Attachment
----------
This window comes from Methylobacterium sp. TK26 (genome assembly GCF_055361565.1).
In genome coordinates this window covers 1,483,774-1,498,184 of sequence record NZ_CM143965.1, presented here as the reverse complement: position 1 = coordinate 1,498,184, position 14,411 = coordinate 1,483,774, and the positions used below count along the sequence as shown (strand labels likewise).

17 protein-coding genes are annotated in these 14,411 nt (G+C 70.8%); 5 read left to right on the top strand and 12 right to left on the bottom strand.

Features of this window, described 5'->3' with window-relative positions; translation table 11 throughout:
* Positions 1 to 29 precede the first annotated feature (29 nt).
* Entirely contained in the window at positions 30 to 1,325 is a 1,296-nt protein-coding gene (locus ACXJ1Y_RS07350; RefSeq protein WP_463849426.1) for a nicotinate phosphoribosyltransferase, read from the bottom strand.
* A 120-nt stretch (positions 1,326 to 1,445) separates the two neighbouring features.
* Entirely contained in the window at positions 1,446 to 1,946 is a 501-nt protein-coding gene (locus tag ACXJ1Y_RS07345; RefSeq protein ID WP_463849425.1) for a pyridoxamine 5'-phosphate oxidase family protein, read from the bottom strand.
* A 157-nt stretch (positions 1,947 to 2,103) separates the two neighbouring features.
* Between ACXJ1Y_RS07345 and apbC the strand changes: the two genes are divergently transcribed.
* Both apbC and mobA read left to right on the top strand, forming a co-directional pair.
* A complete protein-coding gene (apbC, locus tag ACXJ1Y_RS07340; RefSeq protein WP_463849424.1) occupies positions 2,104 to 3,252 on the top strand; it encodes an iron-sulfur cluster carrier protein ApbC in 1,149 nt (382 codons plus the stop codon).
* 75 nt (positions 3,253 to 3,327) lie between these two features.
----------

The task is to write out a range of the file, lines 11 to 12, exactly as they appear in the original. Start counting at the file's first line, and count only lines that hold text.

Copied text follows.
* Both apbC and mobA read left to right on the top strand, forming a co-directional pair.
* A complete protein-coding gene (apbC, locus tag ACXJ1Y_RS07340; RefSeq protein WP_463849424.1) occupies positions 2,104 to 3,252 on the top strand; it encodes an iron-sulfur cluster carrier protein ApbC in 1,149 nt (382 codons plus the stop codon).